In many parts of my life, I am a progressive, someone who enjoys and embraces change.  When it comes to baseball, I am a purist.  I have never liked the DH.  No baseball team (including my beloved Rays) should play in a dome unless it has a retractable roof.  It is criminal- CRIMINAL! - that there have been playoff games in Tampa with the temperature at 80 degrees and not a cloud in the sky, and they were playing baseball indoors. I believe that anyone who suggests tearing down Wrigley Field or Fenway Park is guilty of treason. Those are the 2 "sanctuaries" of baseball.  I have attended several games at both, and they were among the most special days of my life.  I believe that middle schools/junior high schools should teach students the mathematical equations for ERA (earned run average) and batting average as part of the curriculum.  And I believe that hitting a baseball is the single most difficult task in all of sports.  The very best fail to get a hit 2 out of 3 tries.  I love this game.


Ralph Garr, 1973
I know that many of you will say that you find baseball to be boring.  I read a statement back in 2011 from a baseball writer who said he never argued with people who thought that way because baseball is boring to the casual fan. Until it is not. No other sport (with the occasional exceptions of college basketball and playoff sudden-death ice hockey) provides the kind of dramatic, climactic moments that baseball does. Only in baseball- after 150 years or so of professional games- does something happen almost every night that has never happened before. Only in baseball does a team get the chance to complete a magnificent comeback (like being down 7-0 to the Yankees in a must-win game, or down 3 games to none ins a playoff series), because the clock cannot expire. You play until the 9 innings are over- and then you play again tomorrow. Only in baseball can you say at the beginning of September "there are no playoff races left" only to have the last day of the regular season be one of the most spectacular, meaningful days in baseball history. Baseball may be slow. It may seem to lack action on occasion because the intricacies of the game are lost on so many these days. It may even be boring. Until it is not. And then it is simply magnificent!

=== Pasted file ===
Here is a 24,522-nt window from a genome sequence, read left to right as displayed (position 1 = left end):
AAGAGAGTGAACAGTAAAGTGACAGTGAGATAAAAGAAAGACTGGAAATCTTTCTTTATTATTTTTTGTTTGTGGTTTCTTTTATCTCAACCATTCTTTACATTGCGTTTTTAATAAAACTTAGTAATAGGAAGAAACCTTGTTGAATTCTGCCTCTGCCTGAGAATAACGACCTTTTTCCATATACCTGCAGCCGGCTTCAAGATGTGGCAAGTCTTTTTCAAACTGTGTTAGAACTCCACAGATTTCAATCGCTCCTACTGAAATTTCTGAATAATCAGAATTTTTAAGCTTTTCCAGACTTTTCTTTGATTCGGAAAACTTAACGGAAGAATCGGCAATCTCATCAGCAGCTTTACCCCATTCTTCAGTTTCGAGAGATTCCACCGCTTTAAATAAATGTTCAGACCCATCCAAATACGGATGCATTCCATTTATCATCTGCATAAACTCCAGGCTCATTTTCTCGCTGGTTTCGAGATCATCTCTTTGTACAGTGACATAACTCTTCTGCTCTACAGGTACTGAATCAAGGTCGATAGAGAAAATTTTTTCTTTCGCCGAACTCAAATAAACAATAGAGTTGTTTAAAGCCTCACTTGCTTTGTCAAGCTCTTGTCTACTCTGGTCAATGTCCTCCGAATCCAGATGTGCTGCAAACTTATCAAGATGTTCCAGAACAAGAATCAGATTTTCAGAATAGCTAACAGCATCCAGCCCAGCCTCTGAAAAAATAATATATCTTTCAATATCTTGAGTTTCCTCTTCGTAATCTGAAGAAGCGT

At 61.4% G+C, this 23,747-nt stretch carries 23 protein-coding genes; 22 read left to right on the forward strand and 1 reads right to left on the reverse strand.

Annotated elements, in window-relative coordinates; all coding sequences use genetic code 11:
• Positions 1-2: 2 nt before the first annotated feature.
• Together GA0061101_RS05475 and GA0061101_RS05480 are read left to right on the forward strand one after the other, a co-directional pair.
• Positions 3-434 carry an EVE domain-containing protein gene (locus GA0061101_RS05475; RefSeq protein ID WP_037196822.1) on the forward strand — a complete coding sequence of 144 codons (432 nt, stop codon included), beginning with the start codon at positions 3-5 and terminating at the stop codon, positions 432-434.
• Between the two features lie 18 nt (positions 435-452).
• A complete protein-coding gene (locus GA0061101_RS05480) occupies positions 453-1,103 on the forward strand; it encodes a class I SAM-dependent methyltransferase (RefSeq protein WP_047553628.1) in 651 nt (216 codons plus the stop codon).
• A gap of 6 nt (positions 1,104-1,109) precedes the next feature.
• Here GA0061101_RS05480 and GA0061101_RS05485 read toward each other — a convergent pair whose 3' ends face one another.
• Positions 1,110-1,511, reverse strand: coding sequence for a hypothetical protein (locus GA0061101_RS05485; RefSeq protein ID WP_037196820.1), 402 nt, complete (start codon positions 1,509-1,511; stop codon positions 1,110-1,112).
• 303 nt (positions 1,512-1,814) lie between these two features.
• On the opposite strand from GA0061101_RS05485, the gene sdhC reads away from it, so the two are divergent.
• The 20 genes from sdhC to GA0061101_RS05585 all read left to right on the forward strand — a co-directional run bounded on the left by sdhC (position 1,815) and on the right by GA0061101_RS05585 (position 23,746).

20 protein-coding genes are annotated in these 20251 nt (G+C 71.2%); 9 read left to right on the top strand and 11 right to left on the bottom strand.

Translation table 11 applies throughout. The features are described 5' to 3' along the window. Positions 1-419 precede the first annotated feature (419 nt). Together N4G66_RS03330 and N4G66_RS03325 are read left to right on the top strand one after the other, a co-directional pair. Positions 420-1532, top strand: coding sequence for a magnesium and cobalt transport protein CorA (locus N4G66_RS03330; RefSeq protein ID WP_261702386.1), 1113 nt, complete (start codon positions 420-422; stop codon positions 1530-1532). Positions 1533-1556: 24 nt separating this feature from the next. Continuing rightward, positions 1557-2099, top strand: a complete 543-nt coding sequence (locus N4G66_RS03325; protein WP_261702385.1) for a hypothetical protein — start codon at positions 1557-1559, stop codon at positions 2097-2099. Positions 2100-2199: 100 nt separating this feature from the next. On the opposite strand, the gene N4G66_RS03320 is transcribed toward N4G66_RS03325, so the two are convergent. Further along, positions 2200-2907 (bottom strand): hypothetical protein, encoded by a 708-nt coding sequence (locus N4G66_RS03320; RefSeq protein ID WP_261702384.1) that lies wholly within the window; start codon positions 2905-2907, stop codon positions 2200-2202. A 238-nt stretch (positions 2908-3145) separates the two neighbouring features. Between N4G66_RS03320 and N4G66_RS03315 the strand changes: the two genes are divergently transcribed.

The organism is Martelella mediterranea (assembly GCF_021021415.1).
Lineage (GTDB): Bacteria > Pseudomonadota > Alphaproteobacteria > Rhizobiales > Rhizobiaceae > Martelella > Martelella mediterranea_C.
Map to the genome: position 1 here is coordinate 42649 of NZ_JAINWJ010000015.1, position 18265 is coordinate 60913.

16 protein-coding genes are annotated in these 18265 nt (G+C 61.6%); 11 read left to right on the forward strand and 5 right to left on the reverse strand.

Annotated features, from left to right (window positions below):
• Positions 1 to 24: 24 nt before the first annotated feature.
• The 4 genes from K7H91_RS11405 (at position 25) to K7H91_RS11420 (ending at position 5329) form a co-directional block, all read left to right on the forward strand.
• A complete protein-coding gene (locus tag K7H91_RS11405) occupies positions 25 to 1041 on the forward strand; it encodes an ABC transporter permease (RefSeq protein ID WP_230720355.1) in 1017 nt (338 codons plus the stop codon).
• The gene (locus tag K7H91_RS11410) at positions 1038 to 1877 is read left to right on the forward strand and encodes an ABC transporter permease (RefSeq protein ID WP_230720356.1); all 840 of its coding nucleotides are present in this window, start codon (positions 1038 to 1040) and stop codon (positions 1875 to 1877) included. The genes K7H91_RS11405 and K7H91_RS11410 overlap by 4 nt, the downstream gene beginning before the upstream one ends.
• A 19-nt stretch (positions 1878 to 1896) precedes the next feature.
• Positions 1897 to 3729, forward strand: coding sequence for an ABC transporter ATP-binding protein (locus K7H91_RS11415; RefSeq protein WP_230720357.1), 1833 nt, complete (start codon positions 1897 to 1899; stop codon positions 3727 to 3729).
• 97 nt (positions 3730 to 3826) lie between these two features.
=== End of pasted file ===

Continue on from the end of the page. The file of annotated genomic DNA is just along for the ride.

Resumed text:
Have I convinced you yet?  :)  I am not alone in my feeling that baseball makes for amazing theater. And now back to the MLB Network to relive some history while I await the future...

Thursday, February 13, 2020

Lessons Learned & Bridges Burned